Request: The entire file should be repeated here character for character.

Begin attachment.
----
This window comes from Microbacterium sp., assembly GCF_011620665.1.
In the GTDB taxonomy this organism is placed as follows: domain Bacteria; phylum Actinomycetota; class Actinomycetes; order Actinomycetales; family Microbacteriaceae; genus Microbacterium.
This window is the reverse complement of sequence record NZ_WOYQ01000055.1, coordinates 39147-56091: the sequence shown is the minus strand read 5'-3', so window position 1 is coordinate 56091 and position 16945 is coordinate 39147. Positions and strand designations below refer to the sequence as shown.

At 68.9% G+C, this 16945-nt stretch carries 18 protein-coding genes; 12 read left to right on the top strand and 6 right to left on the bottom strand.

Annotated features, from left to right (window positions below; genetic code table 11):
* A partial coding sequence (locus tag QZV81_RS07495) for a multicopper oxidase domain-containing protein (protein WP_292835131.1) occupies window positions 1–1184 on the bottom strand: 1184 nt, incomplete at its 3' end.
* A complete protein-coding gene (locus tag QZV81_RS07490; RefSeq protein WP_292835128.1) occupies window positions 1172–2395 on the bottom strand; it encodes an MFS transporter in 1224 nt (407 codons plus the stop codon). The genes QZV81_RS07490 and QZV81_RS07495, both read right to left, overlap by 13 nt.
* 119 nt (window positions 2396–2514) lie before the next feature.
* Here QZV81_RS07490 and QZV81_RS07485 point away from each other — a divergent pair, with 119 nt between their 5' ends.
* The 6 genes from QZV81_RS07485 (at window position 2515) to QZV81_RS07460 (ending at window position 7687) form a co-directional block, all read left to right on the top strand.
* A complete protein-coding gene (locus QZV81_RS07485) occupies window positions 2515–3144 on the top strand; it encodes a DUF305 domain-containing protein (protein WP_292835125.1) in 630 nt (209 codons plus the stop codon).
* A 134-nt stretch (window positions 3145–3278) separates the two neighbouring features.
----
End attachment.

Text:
This window comes from Microbacterium sp., assembly GCF_011620665.1.
In the GTDB taxonomy this organism is placed as follows: domain Bacteria; phylum Actinomycetota; class Actinomycetes; order Actinomycetales; family Microbacteriaceae; genus Microbacterium.
This window is the reverse complement of sequence record NZ_WOYQ01000055.1, coordinates 39147-56091: the sequence shown is the minus strand read 5'-3', so window position 1 is coordinate 56091 and position 16945 is coordinate 39147. Positions and strand designations below refer to the sequence as shown.

At 68.9% G+C, this 16945-nt stretch carries 18 protein-coding genes; 12 read left to right on the top strand and 6 right to left on the bottom strand.

Annotated features, from left to right (window positions below; genetic code table 11):
* A partial coding sequence (locus tag QZV81_RS07495) for a multicopper oxidase domain-containing protein (protein WP_292835131.1) occupies window positions 1–1184 on the bottom strand: 1184 nt, incomplete at its 3' end.
* A complete protein-coding gene (locus tag QZV81_RS07490; RefSeq protein WP_292835128.1) occupies window positions 1172–2395 on the bottom strand; it encodes an MFS transporter in 1224 nt (407 codons plus the stop codon). The genes QZV81_RS07490 and QZV81_RS07495, both read right to left, overlap by 13 nt.
* 119 nt (window positions 2396–2514) lie before the next feature.
* Here QZV81_RS07490 and QZV81_RS07485 point away from each other — a divergent pair, with 119 nt between their 5' ends.
* The 6 genes from QZV81_RS07485 (at window position 2515) to QZV81_RS07460 (ending at window position 7687) form a co-directional block, all read left to right on the top strand.
* A complete protein-coding gene (locus QZV81_RS07485) occupies window positions 2515–3144 on the top strand; it encodes a DUF305 domain-containing protein (protein WP_292835125.1) in 630 nt (209 codons plus the stop codon).
* A 134-nt stretch (window positions 3145–3278) separates the two neighbouring features.